Burning Man

I suppose I’ve avoided Burning Man so far out of a sense of punk rock puritanism. Going to the center of a desert to celebrate being different seemed dishonest to me. Dressing up for one week out of the year and then going back to your day job also seemed dishonest. It was so decadent–paying a whole bunch of money just to go out to the desert, be different, and burn things? When it was introduced into the Open Directory Project taxonomy as a subculture, I fought it. It was a festival, perhaps comprised of subcultures, but was otherwise an isolated event and not a culture in and of itself. I would no longer fight that classification.

Perhaps a couple of years at Berkeley has introduced a bit more relativism into my world view, or maybe my punk rock ideals (or delusions) have grown weak with age, but I’m going this year. I’ve tried to suspend my skepticism to a certain extent, but I still have mixed feelings. I’m afraid that Burning Man will just reflect the elements of the larger culture of the Bay Area that make me want to move away as soon as possible. The self-congratulatory different-ness. The extreme navel-gazing yoga/newage/liberalism-in-a-bubble. The flimsy wisdom of self-help and surficial cultural borrowing. The sense of entitlement that motivates people to say things like “the fly-over states” and to step over the homeless lady on their way to the “free tibet” benefit.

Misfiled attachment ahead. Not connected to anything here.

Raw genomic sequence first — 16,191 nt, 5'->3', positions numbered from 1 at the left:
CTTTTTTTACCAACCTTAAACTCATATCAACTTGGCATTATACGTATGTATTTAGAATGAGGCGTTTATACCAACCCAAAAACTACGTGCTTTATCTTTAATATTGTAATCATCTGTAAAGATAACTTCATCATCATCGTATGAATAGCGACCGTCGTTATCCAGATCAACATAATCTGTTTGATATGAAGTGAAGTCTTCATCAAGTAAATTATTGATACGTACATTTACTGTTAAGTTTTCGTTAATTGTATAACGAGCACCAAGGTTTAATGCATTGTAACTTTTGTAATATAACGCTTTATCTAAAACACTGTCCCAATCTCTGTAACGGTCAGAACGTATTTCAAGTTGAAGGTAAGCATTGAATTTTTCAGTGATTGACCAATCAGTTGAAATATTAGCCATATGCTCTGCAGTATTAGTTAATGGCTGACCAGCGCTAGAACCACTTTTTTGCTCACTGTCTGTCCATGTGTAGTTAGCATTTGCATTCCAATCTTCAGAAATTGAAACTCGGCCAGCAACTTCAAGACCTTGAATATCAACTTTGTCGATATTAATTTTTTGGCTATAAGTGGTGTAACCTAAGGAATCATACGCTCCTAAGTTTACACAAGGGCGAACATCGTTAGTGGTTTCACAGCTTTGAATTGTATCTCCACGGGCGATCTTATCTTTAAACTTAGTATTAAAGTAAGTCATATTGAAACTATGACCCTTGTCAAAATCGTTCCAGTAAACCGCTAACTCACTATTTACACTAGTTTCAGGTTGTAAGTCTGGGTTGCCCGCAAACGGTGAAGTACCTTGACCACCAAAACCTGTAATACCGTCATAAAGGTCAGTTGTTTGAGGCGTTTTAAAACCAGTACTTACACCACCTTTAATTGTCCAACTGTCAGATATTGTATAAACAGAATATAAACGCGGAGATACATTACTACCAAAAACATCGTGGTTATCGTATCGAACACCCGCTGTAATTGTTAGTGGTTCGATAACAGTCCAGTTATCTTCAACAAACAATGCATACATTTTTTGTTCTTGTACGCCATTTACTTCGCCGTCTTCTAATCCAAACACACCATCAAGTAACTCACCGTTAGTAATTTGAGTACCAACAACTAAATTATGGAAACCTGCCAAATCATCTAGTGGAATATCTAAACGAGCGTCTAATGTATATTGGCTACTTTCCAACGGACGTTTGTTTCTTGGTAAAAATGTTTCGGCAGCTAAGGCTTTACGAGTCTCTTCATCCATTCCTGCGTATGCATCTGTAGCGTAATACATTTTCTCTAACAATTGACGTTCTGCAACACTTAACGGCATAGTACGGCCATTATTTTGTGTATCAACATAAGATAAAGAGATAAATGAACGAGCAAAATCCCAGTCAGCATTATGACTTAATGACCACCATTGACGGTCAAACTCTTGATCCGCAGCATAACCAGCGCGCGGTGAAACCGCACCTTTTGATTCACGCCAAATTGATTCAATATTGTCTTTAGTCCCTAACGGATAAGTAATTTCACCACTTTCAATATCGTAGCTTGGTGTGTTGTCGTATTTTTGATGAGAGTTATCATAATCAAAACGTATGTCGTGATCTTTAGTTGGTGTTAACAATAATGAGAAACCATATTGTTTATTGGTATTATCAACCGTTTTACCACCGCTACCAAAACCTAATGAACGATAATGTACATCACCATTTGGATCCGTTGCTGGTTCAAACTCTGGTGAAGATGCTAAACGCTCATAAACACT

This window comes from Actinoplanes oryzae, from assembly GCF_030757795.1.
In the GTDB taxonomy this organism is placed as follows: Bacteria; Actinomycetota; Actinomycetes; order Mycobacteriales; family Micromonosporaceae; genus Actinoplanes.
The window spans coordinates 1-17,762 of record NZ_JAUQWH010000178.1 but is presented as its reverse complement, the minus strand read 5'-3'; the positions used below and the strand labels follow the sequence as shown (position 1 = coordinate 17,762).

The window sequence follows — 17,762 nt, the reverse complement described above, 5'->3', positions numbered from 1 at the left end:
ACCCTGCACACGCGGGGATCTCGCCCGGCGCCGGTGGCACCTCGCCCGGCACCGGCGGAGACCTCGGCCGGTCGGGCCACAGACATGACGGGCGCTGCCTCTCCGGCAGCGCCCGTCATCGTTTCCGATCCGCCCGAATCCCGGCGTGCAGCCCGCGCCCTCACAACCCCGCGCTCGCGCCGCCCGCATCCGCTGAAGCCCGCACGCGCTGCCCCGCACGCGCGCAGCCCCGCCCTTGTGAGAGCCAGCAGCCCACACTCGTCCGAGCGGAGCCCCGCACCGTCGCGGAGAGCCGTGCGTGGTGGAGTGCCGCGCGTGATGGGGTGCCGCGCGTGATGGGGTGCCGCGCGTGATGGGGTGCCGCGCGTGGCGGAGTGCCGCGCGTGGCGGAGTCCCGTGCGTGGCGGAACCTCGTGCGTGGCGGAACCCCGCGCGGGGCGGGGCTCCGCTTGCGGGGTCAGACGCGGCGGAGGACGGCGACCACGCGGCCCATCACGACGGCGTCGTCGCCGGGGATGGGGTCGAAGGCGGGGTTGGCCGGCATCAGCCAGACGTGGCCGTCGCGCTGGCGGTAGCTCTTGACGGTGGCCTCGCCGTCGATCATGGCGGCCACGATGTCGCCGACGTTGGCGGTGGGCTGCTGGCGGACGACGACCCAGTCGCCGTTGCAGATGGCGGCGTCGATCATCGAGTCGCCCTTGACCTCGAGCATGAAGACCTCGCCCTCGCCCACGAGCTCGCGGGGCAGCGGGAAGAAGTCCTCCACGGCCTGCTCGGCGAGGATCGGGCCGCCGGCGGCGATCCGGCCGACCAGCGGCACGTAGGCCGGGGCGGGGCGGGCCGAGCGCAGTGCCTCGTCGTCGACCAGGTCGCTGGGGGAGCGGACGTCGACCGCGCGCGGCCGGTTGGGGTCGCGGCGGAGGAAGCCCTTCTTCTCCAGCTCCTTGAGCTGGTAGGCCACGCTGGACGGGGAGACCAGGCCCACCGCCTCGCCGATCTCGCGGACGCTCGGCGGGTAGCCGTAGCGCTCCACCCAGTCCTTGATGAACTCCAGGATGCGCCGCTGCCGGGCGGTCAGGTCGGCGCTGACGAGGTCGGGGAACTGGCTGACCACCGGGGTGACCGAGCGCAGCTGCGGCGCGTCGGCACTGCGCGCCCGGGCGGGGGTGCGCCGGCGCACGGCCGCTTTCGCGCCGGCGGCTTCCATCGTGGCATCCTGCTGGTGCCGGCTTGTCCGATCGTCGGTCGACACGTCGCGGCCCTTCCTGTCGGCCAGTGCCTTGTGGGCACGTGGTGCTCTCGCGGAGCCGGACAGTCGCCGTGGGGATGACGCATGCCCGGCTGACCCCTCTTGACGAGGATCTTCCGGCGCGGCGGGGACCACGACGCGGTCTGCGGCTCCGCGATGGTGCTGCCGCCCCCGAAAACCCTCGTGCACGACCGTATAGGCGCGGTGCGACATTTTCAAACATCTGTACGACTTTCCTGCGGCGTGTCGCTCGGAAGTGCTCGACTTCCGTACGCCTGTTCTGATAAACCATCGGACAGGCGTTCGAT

So, with trepidation, I’m putting on my motorcycle boots and going to the desert. I love the people that I’m going with, and that, I think, will make the difference for me.

I also have to admit that Burning Man is pretty fascinating as a cultural construct. The idea of a whole city being built in a week, and then, in theory, leaving no trace behind is a great archaeological experiment–very pertinent to much of New World archaeology where sparse, accidental remains are common. So, with that perspective, I’ll be back in a week to give you the results.


Author: colleenmorgan

Dr. Colleen Morgan (ORCID 0000-0001-6907-5535) is the Lecturer in Digital Archaeology and Heritage in the Department of Archaeology at the University of York. She conducts research on digital media and archaeology, with a special focus on embodiment, avatars, genetics and bioarchaeology. She is interested in building archaeological narratives with emerging technology, including photography, video, mobile and locative devices. Through archaeological making she explores past lifeways and our current understanding of heritage, especially regarding issues of authority, authenticity, and identity.

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